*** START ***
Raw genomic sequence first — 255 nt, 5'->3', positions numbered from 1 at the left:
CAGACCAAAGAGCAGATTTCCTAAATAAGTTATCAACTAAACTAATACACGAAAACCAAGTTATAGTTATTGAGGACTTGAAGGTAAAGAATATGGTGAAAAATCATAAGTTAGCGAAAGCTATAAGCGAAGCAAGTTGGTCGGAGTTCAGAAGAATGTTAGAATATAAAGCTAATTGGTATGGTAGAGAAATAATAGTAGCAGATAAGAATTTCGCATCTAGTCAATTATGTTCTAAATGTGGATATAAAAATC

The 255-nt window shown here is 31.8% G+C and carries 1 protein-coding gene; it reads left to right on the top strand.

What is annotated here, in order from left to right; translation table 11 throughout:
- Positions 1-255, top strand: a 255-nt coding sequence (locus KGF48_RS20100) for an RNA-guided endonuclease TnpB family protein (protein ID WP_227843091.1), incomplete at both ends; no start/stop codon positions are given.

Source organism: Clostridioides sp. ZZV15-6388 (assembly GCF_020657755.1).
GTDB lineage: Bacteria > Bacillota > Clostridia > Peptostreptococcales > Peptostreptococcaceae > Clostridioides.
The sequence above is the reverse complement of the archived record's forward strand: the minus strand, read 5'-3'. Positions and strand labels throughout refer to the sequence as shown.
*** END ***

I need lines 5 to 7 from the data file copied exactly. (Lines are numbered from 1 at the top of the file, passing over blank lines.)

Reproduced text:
- Positions 1-255, top strand: a 255-nt coding sequence (locus KGF48_RS20100) for an RNA-guided endonuclease TnpB family protein (protein ID WP_227843091.1), incomplete at both ends; no start/stop codon positions are given.

Source organism: Clostridioides sp. ZZV15-6388 (assembly GCF_020657755.1).
GTDB lineage: Bacteria > Bacillota > Clostridia > Peptostreptococcales > Peptostreptococcaceae > Clostridioides.